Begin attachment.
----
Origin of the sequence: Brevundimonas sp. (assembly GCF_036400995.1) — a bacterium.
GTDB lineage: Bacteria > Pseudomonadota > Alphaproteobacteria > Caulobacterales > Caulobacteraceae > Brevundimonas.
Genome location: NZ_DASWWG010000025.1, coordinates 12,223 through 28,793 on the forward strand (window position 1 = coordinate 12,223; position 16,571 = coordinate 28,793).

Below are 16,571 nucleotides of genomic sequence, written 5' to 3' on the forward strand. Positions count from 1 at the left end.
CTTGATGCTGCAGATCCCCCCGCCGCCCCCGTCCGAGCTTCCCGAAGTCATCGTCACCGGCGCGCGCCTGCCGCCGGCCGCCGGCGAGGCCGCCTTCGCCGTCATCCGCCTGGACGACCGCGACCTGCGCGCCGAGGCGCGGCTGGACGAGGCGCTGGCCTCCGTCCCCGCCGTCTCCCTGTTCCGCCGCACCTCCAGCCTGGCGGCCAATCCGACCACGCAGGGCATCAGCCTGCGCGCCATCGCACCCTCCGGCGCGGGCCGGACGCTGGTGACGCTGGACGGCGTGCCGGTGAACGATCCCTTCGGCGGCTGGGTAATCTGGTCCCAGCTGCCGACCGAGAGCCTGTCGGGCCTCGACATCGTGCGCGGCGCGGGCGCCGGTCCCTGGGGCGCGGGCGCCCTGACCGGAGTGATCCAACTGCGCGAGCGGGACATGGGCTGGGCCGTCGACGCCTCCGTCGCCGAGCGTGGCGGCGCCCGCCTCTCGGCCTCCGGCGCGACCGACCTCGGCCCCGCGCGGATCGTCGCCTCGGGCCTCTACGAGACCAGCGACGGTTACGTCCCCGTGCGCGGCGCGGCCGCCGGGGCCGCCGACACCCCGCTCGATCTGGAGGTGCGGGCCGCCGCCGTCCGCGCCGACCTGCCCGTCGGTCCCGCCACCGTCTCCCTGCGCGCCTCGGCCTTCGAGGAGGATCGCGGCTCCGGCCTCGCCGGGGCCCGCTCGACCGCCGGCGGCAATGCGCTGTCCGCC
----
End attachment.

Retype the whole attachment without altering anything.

Origin of the sequence: Brevundimonas sp. (assembly GCF_036400995.1) — a bacterium.
GTDB lineage: Bacteria > Pseudomonadota > Alphaproteobacteria > Caulobacterales > Caulobacteraceae > Brevundimonas.
Genome location: NZ_DASWWG010000025.1, coordinates 12,223 through 28,793 on the forward strand (window position 1 = coordinate 12,223; position 16,571 = coordinate 28,793).

Below are 16,571 nucleotides of genomic sequence, written 5' to 3' on the forward strand. Positions count from 1 at the left end.
CTTGATGCTGCAGATCCCCCCGCCGCCCCCGTCCGAGCTTCCCGAAGTCATCGTCACCGGCGCGCGCCTGCCGCCGGCCGCCGGCGAGGCCGCCTTCGCCGTCATCCGCCTGGACGACCGCGACCTGCGCGCCGAGGCGCGGCTGGACGAGGCGCTGGCCTCCGTCCCCGCCGTCTCCCTGTTCCGCCGCACCTCCAGCCTGGCGGCCAATCCGACCACGCAGGGCATCAGCCTGCGCGCCATCGCACCCTCCGGCGCGGGCCGGACGCTGGTGACGCTGGACGGCGTGCCGGTGAACGATCCCTTCGGCGGCTGGGTAATCTGGTCCCAGCTGCCGACCGAGAGCCTGTCGGGCCTCGACATCGTGCGCGGCGCGGGCGCCGGTCCCTGGGGCGCGGGCGCCCTGACCGGAGTGATCCAACTGCGCGAGCGGGACATGGGCTGGGCCGTCGACGCCTCCGTCGCCGAGCGTGGCGGCGCCCGCCTCTCGGCCTCCGGCGCGACCGACCTCGGCCCCGCGCGGATCGTCGCCTCGGGCCTCTACGAGACCAGCGACGGTTACGTCCCCGTGCGCGGCGCGGCCGCCGGGGCCGCCGACACCCCGCTCGATCTGGAGGTGCGGGCCGCCGCCGTCCGCGCCGACCTGCCCGTCGGTCCCGCCACCGTCTCCCTGCGCGCCTCGGCCTTCGAGGAGGATCGCGGCTCCGGCCTCGCCGGGGCCCGCTCGACCGCCGGCGGCAATGCGCTGTCCGCC